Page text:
A Posteriori dietary patterns, insulin resistance, and diabetes risk by Hispanic/Latino heritage in the HCHS/SOL cohort

Nutr Diabetes. 2022 Oct 13;12(1):44. doi: 10.1038/s41387-022-00221-3.


Objective: We examined links among dietary patterns (DPs), insulin resistance (IR), and diabetes risk by heritage in the Hispanic Community Health Study/Study of Latinos.

Methods: Hispanics/Latinos of Cuban, Dominican, Mexican, Puerto Rican, Central American, and South American heritage aged 18-74 years and diabetes-free completed two 24 h dietary recalls at baseline (2008-2011) and provided 6-year follow-up data (2014-2017; n = 7774). We classified 6-year IR status [improved, unchanged (referent), worsened] using a 1-SD change in fasting insulin between visits and defined incident diabetes based on American Diabetes Association criteria. We derived heritage-specific DPs via principal factor analysis and estimated their associations with 6-year IR status (multinomial) and incident diabetes (binary) using complex survey-based logistic regression.

Results: Five overarching DPs based on high-loading foods were shared by two or more heritage groups: "Burger, Fries, & Soft Drinks"; "White Rice, Beans, & Red Meats"; "Fish & Whole Grains"; "Cheese & Sweets"; and "Stew & Corn". Comparing highest-to-lowest DP quintiles, the Dominican "Burger, Fries, & Soft Drinks" and Cuban "White Rice, Beans, & Red Meats" DPs were associated with worsened 6-year IR status (log-odds: 2.35, 95% CI: 1.02, 3.68, Ptrend = 0.037 and log-odds: 1.27, 95% CI: 0.49, 2.06, Ptrend = 0.009, respectively). The Puerto Rican "Burger, Fries, & Soft Drinks" and the Central American "White Rice, Beans, & Red Meats" DPs were associated with greater diabetes incidence (OR: 3.00, 95% CI:1.50, 5.99 and OR: 2.41, 95% CI: 1.05, 5.50, respectively).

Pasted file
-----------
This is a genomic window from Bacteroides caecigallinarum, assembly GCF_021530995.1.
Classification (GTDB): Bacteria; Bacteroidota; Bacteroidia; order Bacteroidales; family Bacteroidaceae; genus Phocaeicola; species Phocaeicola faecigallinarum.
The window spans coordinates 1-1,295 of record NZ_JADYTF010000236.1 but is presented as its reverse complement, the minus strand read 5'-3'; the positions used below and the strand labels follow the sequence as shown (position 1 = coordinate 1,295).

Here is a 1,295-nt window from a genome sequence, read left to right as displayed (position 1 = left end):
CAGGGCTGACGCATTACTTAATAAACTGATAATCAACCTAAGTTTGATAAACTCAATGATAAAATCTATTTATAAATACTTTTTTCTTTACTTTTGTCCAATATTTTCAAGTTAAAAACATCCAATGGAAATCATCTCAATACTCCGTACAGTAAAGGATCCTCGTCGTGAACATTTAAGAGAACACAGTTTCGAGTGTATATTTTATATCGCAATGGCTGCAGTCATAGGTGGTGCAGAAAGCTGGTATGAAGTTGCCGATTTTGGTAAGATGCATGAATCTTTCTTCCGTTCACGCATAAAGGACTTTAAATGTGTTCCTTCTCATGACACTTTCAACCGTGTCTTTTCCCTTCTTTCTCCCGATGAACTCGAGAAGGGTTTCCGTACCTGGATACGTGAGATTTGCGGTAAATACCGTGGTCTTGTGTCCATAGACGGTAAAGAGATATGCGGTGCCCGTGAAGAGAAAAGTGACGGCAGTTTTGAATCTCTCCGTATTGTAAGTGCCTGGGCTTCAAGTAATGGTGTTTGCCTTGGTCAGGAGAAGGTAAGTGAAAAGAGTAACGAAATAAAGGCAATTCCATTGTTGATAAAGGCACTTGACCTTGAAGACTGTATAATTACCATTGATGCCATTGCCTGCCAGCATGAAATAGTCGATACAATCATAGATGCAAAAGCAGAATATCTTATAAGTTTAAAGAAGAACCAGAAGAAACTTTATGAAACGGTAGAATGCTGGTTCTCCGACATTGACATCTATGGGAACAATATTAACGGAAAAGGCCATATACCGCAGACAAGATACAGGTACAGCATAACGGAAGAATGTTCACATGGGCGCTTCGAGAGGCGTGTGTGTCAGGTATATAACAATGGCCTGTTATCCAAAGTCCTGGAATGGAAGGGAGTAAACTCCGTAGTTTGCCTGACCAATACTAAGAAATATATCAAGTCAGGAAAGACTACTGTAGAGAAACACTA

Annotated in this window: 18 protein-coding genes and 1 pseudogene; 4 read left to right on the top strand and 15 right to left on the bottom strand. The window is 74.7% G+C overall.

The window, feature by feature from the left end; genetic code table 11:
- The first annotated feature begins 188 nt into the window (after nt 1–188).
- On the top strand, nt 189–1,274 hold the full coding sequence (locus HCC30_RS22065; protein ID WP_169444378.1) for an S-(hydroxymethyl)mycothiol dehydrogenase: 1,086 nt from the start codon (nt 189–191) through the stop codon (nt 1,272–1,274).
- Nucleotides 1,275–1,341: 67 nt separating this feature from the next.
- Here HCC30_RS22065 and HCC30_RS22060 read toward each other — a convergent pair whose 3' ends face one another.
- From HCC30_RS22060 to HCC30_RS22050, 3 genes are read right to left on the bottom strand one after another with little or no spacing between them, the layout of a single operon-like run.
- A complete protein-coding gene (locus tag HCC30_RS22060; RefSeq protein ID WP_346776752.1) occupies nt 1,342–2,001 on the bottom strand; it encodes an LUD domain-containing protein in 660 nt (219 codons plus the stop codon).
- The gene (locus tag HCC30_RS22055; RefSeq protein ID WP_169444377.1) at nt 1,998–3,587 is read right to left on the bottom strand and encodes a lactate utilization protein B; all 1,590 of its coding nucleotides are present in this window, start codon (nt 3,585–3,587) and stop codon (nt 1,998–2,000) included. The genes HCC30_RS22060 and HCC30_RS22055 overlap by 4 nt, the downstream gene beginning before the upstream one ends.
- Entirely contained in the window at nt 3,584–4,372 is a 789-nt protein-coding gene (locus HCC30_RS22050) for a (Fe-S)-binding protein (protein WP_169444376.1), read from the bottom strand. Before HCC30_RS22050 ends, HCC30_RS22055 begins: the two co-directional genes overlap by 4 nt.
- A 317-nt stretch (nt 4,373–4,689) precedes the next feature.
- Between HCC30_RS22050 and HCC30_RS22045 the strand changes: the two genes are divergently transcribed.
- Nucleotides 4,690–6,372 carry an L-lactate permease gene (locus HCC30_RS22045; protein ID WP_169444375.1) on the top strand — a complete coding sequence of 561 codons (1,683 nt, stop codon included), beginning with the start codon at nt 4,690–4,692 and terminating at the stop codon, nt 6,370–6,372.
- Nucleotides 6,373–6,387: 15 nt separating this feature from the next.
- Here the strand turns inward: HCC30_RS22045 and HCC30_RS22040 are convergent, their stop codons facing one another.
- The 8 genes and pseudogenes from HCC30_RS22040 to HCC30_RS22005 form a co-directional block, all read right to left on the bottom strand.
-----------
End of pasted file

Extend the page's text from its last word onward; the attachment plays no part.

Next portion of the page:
Conclusions: A diet characterized by higher intakes of burgers, fries, and soft drinks and another characterized by higher intakes of white rice, beans, and red meats may be adversely associated with IR and diabetes risk in some Hispanic/Latino heritage groups. Future work is needed to offer more heritage-specific dietary guidance for diabetes prevention in this population.

Publication types

  • Research Support, N.I.H., Extramural

MeSH terms

  • Cohort Studies
  • Diabetes Mellitus* / epidemiology
  • Hispanic or Latino
  • Humans
  • Insulin
  • Insulin Resistance*
  • Risk Factors


  • Insulin